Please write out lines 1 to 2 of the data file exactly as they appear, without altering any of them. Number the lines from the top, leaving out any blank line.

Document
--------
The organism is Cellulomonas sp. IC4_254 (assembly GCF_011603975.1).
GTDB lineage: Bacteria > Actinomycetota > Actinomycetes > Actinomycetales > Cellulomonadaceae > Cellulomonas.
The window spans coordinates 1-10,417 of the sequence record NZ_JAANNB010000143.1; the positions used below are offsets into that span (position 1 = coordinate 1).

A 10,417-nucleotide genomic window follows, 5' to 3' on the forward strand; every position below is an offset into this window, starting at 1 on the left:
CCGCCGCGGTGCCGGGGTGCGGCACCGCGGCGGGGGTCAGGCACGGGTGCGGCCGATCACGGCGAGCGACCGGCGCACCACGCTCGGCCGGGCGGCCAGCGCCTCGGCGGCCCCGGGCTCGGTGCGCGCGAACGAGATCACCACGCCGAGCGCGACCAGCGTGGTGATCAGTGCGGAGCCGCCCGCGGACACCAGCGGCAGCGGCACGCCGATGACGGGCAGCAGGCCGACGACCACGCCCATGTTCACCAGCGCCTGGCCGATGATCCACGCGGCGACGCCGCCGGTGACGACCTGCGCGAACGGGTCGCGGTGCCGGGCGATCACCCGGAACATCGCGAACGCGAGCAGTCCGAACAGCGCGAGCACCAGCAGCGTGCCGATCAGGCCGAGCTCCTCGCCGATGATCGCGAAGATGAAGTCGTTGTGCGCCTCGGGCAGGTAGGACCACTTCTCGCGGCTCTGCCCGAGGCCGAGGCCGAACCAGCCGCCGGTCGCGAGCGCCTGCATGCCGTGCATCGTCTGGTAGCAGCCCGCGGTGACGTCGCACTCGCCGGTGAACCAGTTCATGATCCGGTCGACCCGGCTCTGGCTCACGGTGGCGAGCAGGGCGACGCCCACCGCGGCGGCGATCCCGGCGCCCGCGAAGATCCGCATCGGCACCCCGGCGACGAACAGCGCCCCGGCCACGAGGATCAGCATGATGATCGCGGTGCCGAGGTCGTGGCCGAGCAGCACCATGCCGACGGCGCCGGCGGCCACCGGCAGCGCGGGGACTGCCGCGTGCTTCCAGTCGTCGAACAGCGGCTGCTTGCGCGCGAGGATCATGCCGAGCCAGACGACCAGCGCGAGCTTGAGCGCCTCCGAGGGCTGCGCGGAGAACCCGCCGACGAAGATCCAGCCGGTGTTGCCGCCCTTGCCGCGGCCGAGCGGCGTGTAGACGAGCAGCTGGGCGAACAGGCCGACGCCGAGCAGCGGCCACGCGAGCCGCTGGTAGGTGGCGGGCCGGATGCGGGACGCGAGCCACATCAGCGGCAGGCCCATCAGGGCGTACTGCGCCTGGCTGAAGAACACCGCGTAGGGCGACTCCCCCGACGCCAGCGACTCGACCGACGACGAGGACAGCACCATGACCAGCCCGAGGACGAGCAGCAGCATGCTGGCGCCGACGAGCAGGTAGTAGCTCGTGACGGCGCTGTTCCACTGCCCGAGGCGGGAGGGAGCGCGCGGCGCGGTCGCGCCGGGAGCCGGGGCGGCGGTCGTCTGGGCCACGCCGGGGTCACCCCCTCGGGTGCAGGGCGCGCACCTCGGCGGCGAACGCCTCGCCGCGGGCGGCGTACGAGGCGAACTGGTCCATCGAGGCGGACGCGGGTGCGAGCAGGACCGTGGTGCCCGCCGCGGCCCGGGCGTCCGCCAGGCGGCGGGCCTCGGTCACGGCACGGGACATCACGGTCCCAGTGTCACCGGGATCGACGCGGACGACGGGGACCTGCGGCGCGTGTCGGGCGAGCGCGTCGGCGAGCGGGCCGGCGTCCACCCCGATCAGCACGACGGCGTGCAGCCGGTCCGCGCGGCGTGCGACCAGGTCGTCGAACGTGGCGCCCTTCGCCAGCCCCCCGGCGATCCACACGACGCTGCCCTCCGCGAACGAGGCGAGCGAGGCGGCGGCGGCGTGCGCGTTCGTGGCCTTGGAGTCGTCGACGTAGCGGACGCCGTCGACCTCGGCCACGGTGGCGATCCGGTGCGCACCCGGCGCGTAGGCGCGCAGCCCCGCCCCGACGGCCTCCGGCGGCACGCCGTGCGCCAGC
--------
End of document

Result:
The organism is Cellulomonas sp. IC4_254 (assembly GCF_011603975.1).
GTDB lineage: Bacteria > Actinomycetota > Actinomycetes > Actinomycetales > Cellulomonadaceae > Cellulomonas.